Had a fun time fishing the pocket water with Wade after work Sunday night, caught all 3 species, including this pretty wild brown- you see, we don't always catch big trout. I always get a kick pulling a wild trout out from among a bunch of stocked fish, it's almost as much fun as getting a big one. Caddis pupa & Pheasant Tails/Sulfur nymphs were the ticket. Flow is a normal, nice wadeable summer level at 270cfs (medium to medium-low) total flow in the permanent Catch & Release section (Pleasant Valley/New Hartford), with 20cfs of that coming from the Still River. Water temps in Riverton up near the dam range from high 40's to low 50's (above the Still River), and in the permanent Catch & Release section have been running from the mid 50's to low/mid 60's (depends upon time of day, weather, and distance below dam).
Plenty of good reports from fishermen, both on dries & nymphs -for detailed hatch info, see several paragraphs down. However, fish are getting pickier and some fishermen are struggling to hook up, which we see happen every year in the Summer. The trout have been getting caught & released for months, and most of the bugs (Iso's & Stones excepted) are getting smaller, with most in the #18-26 range (Olives, Attenuata, tan/black/brown Caddis, Summer/Winter Caddis, Midges, etc.). Trout sipping tiny bugs on flat water is some of the toughest dry fly fishing out there. Learn how to do a Reach Cast, which helps present your fly to the fish before your leader, and also usually makes it easier to get a drag-free float. Longer leaders, lighter lines, lighter tippets, smaller flies, proper fly selection, accurate casts, and drag-free presentations are the keys to unlucking the puzzle. Many anglers THINK they are getting a drag-free float, when in reality they are getting micro-drag they cannot see. Longer tippets & shorter casts will help give you a natural, drag-free presentation, and as flies get smaller you need to lighten your tippet. For all but the biggest dries, think 6x & even 7x tippet (for tiny flies like the #24-26 Needhami for example), for Iso's and big foam terrestrials you can do 5x and even 4x (it's a bigger, more wind resistant fly, and you are fishing it in the fast water). FYI if it's not too windy and you are able to turn your dry fly over, lengthening your tippet out to 3 or even 4 feet will do wonders for reducing drag, it will give you the same effect as dropping down 1-2 tippet sizes.
For nymphers, some of the same advice for the dry fly guys applies to you too. Longer leaders, accurate casts, and drag-free floats are all very important. While there are exceptions (#6-12 Stonefly nymphs & #10-12 Iso nymphs), I frequently find smaller nymphs (no bigger than #16-20 patterns if tied on short-shank curved scud hooks, and #18-22 if tied on standard hooks) to be the key to success many days in July, August & September. Most of the natural bugs are smaller this time of year, and our highly pressured trout seem less suspicious of smaller flies too. Use a two fly rig with a bigger fly, but make your second pattern something SMALL. If one of your flies is gaudy, flashy or has a hot-spot, make sure your second pattern is drabber & more natural (maybe beadless or with a black or brown bead instead of a shiny gold, copper or silver one). Usually 5x fluorocarbon tippet is light enough, but sometimes in pressured spots (like Church Pool) I'll go down to 6x, especially if it's in the second half of the day after the fish have been punished & it's sunny and the flies are small. No need to go light in the heavy pocket water, especially if you are fishing bigger flies. I caught fish in heavy pocket water no problem with a #14 nymph tied to 4.5x TroutHunter fluro tippet last night. Lots of trout pile into FAST water in the summer, so make sure to make some casts there. Big Stones, many Caddis larva/pupa, and certain Mayflies all live in faster water, so put your flies where the food (and the trout) are.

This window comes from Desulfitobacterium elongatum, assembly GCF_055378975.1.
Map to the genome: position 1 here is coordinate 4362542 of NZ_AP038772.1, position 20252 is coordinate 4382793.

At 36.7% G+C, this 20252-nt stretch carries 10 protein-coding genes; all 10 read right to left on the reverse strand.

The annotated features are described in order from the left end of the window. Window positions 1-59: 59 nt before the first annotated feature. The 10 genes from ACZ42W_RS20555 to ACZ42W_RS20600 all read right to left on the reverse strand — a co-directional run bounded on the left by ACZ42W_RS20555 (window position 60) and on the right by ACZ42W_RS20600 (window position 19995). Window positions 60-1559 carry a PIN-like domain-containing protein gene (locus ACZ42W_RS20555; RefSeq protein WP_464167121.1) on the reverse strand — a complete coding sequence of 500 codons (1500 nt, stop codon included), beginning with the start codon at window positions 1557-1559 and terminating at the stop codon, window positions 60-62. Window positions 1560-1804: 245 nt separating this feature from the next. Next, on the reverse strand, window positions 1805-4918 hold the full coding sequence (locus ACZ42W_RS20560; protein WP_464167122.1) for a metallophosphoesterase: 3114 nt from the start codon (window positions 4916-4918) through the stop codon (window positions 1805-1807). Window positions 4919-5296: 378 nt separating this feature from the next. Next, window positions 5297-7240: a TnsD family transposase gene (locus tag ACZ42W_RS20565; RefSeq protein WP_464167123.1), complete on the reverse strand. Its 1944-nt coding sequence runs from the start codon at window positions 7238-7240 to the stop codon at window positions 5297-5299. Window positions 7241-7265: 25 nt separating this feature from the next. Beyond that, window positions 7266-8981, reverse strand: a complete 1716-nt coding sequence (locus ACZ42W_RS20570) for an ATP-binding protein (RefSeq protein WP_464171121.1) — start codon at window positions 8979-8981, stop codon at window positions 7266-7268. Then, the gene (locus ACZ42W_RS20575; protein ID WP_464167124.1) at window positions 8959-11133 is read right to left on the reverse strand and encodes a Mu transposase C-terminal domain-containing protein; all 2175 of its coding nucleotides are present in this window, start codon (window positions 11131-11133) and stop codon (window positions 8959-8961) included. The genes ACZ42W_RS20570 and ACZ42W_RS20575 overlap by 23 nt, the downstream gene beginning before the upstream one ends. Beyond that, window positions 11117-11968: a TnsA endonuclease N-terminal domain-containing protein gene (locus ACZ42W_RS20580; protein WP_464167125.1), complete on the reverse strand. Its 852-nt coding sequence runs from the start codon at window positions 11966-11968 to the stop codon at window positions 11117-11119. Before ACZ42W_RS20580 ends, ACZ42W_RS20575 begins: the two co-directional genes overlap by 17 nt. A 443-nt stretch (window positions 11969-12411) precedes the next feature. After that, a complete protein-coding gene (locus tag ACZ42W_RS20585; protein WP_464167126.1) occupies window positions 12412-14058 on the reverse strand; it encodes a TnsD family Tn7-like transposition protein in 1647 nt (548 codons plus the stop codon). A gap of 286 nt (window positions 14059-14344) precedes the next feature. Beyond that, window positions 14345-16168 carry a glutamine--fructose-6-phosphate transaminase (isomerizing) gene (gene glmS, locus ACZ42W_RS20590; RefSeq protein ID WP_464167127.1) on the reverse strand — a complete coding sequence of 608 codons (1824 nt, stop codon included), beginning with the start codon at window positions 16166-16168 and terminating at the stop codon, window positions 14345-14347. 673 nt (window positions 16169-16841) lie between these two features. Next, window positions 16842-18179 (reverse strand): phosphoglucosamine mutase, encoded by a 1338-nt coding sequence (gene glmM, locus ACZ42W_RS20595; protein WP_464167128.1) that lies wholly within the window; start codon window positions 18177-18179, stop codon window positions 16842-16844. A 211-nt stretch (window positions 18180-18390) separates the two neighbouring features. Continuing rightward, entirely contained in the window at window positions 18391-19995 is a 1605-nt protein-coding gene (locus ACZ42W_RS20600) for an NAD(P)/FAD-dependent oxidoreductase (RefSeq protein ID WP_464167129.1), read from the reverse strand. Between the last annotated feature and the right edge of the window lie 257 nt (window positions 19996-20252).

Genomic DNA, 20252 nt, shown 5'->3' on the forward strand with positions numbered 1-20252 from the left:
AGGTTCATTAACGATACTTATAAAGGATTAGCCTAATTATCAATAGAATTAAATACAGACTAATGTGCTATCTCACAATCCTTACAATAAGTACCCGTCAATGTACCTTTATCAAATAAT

From Tuesday onward air temps rise, with highs running from 86 to 91 through the end of the Ten Day Forecast for New Hartford. Fortunately the
Farmington River is a tailwater (fed by a deep reservoir with a
bottom-release of cold water all summer). You should be okay with water
temps right now at least as far downstream as Canton and probably even further downriver, but when the heat this week take
water temps with a thermometer, and if it's above 68 degrees, go upriver
until you find cooler water- the fishing will be better, and it will be
less stressful for the trout. During hot weather I would not venture
below Canton, and you may even want to stay from the C&R upstream.
Also starting early in the morning will get you the lowest water temps
if you are fishing downriver, and then as temps rise at lunchtime you
can either knock off early or head upstream to cooler water.
We have a bunch of both demo & new Sage ONE's, Circa's and ESN's on sale, priced to
sell, get 'em while we still have 'em- current stock of them is listed
on our website if you can't make it in to the store, and you can also
purchase them directly off our site. We also recently received 50 pairs
of Snowshoe Rabbits Feet in natural colors (cream, tan), and we just received more in light & medium dun. The past couple